Monday, December 10, 2012

Ray Zone, 1947-2012

On the Thursday of last month's LA 3-D Club meeting, I had the painful task of notifying the 3-D community that one of its brightest lights was no longer shining. Two days earlier, on Tuesday, November 13th, 2012, Ray Zone passed away at his home in Hollywood. Ray meant so much to so many people, and his influence spread well beyond our 3-D "family" here in Los Angeles. Ray was respected and admired around the world for his work, which covered the full spectrum of artistic endeavors, from comic books to fine art and music, and all of the photography, motion pictures, and history in between.

I first met Ray Zone ten years ago when I started attending LA 3-D Club meetings and I learned that 3-D was, quite literally, his middle name. Ray took me under his wing, mentoring me in all things stereoscopic. Over the next decade we ended up becoming very close friends. In many ways Ray was like a surrogate father to me, and in fact he sometimes called me one of his "3-D kids". We worked on many projects together - I had the privilege of starring in two of Ray's short films, and shooting and editing another for him, and he worked on several of my films. I also got to work with Ray on a number of 3-D conversion projects, including a pair of lenticular Presidential portraits that were displayed in the White House. We traveled or stayed together at many industy events including NAB, SD&A, Comic-Con and NSA conventions, and we made numerous treks to the Big Bear Film Festival. I will forever hold dear the in-depth conversations we had on those many road trips. 

Ray always championed the low-budget, indie spirit, and a few years ago he and I came up with the idea of branding our work "3-DIY, Do-It-Yourself 3-D". Ray used that as the title of his book on the subject, and I was honored to be featured on the cover. We even started a 3-DIY YouTube channel together to showcase the work of 3-D filmmakers from around the world. Ray always liked to say that "Hollywood is full of 800-pound gorillas making mediocre content, while the 3-DIY chimpanzees are creating the innovative new work". He was always confident that the "chimpanzees" would find success, and I'm proud to be one of his chimps.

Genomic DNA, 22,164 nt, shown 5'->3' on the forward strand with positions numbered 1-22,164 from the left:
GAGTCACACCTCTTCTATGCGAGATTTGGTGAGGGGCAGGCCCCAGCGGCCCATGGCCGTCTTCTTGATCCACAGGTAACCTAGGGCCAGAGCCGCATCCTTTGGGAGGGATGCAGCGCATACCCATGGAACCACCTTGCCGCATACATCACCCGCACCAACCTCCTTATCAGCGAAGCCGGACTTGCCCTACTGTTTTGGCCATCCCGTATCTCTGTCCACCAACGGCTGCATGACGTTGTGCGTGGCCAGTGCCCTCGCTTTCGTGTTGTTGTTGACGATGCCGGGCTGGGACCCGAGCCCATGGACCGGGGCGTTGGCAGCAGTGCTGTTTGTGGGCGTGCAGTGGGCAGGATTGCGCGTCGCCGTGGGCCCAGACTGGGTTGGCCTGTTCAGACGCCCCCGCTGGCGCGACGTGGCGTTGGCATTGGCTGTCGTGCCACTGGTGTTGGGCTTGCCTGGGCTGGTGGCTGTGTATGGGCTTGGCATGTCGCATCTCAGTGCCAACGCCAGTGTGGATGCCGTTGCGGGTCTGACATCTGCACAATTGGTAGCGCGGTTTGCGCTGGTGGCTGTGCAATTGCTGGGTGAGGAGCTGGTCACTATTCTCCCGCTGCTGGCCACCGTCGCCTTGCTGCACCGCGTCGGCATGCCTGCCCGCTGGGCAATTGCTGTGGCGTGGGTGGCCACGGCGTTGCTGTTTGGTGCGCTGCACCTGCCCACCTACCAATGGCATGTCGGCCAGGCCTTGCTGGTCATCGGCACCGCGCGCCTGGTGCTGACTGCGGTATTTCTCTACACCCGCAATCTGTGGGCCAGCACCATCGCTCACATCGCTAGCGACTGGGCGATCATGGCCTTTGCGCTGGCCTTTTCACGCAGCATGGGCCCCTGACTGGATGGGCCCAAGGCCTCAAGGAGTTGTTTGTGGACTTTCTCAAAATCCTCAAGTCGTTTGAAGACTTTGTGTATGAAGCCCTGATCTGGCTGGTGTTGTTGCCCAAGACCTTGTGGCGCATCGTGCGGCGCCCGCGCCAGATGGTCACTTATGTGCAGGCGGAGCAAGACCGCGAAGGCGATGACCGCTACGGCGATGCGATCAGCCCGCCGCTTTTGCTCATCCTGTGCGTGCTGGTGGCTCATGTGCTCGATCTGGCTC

I was asked to write a brief biography of Ray for Stereoscopy magazine. The following barely scratches the surface:

Ray Zone was an author, 3-D film producer, speaker and award-winning 3-D artist. Starlog magazine called him the "King of 3-D Comics," and Artsy Planet named him the "3-D King of Hollywood." Born on May 16, 1947, he grew up in Cucamonga, California and was in the first graduating class of Alta Loma High School. He wrote for the Cucamonga Times about school happenings in a weekly article titled "Tepee Times," named for the Alta Loma Braves. Ray became interested in 3-D in 1953 when he read a 3-D Mighty Mouse comic book at age 6. He moved to Los Angeles in the early 1980's and began working in the world of 3-D converting flat art to 3-D images. His early collaborations with Jack C. Harris and Steve Ditko drew the attention of Archie Goodwin, who recruited him to work with John Byrne on the 1990 Batman 3-D, a full-length 3-D graphic novella. Ray produced 3-D adaptations of art for over 150 comic books, for clients such as Disney, Warner Bros and the Simpsons, and including stories by Alan Moore and Grant Morrison which were specifically written to accommodate stereoscopy. He also created stereo conversions and stereoscopic images for a wide variety of clients in publishing, education, advertising, television and motion pictures. In 2006 Ray Zone was acknowledged as "3-D Artist" on the platinum-selling Tool 3-D CD "10,000 Days" which garnered the Grammy in the category of "Best Recording Package." He was the recipient of numerous awards for his 3-D work, among them a 1987 Inkpot Award from the San Diego Comic-Con for "Outstanding Achievement in Comic Arts."